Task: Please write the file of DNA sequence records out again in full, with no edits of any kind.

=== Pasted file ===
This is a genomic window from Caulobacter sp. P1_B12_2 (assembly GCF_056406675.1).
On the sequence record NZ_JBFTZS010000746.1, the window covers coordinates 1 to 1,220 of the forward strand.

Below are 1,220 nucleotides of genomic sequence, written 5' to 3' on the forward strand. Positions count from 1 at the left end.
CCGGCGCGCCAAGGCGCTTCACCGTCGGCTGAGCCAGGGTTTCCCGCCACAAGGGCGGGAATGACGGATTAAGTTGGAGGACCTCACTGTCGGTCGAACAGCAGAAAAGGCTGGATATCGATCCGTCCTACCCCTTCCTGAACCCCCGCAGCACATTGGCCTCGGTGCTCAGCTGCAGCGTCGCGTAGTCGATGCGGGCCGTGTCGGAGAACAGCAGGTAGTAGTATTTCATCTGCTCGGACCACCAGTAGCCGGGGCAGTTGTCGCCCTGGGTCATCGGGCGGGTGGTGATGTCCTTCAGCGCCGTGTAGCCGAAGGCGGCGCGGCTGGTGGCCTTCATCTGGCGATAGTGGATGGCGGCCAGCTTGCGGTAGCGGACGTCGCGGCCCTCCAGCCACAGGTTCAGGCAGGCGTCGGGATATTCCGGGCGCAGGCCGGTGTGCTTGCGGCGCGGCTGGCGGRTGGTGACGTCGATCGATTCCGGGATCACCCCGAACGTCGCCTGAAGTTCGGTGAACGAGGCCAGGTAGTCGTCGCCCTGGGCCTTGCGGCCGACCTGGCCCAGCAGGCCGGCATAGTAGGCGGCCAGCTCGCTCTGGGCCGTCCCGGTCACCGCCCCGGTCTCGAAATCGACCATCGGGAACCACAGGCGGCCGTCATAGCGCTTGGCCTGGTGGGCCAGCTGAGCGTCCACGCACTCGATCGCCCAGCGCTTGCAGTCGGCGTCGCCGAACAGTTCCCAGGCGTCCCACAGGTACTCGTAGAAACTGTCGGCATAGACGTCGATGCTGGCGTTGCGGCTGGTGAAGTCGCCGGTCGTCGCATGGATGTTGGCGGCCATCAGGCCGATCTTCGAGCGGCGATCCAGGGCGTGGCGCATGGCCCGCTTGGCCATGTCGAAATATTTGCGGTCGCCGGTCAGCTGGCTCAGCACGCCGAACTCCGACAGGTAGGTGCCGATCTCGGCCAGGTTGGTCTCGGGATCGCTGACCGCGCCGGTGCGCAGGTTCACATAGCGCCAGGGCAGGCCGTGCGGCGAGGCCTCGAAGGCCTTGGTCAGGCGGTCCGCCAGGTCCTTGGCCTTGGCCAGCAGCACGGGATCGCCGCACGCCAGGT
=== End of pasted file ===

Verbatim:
This is a genomic window from Caulobacter sp. P1_B12_2 (assembly GCF_056406675.1).
On the sequence record NZ_JBFTZS010000746.1, the window covers coordinates 1 to 1,220 of the forward strand.

Below are 1,220 nucleotides of genomic sequence, written 5' to 3' on the forward strand. Positions count from 1 at the left end.
CCGGCGCGCCAAGGCGCTTCACCGTCGGCTGAGCCAGGGTTTCCCGCCACAAGGGCGGGAATGACGGATTAAGTTGGAGGACCTCACTGTCGGTCGAACAGCAGAAAAGGCTGGATATCGATCCGTCCTACCCCTTCCTGAACCCCCGCAGCACATTGGCCTCGGTGCTCAGCTGCAGCGTCGCGTAGTCGATGCGGGCCGTGTCGGAGAACAGCAGGTAGTAGTATTTCATCTGCTCGGACCACCAGTAGCCGGGGCAGTTGTCGCCCTGGGTCATCGGGCGGGTGGTGATGTCCTTCAGCGCCGTGTAGCCGAAGGCGGCGCGGCTGGTGGCCTTCATCTGGCGATAGTGGATGGCGGCCAGCTTGCGGTAGCGGACGTCGCGGCCCTCCAGCCACAGGTTCAGGCAGGCGTCGGGATATTCCGGGCGCAGGCCGGTGTGCTTGCGGCGCGGCTGGCGGRTGGTGACGTCGATCGATTCCGGGATCACCCCGAACGTCGCCTGAAGTTCGGTGAACGAGGCCAGGTAGTCGTCGCCCTGGGCCTTGCGGCCGACCTGGCCCAGCAGGCCGGCATAGTAGGCGGCCAGCTCGCTCTGGGCCGTCCCGGTCACCGCCCCGGTCTCGAAATCGACCATCGGGAACCACAGGCGGCCGTCATAGCGCTTGGCCTGGTGGGCCAGCTGAGCGTCCACGCACTCGATCGCCCAGCGCTTGCAGTCGGCGTCGCCGAACAGTTCCCAGGCGTCCCACAGGTACTCGTAGAAACTGTCGGCATAGACGTCGATGCTGGCGTTGCGGCTGGTGAAGTCGCCGGTCGTCGCATGGATGTTGGCGGCCATCAGGCCGATCTTCGAGCGGCGATCCAGGGCGTGGCGCATGGCCCGCTTGGCCATGTCGAAATATTTGCGGTCGCCGGTCAGCTGGCTCAGCACGCCGAACTCCGACAGGTAGGTGCCGATCTCGGCCAGGTTGGTCTCGGGATCGCTGACCGCGCCGGTGCGCAGGTTCACATAGCGCCAGGGCAGGCCGTGCGGCGAGGCCTCGAAGGCCTTGGTCAGGCGGTCCGCCAGGTCCTTGGCCTTGGCCAGCAGCACGGGATCGCCGCACGCCAGGT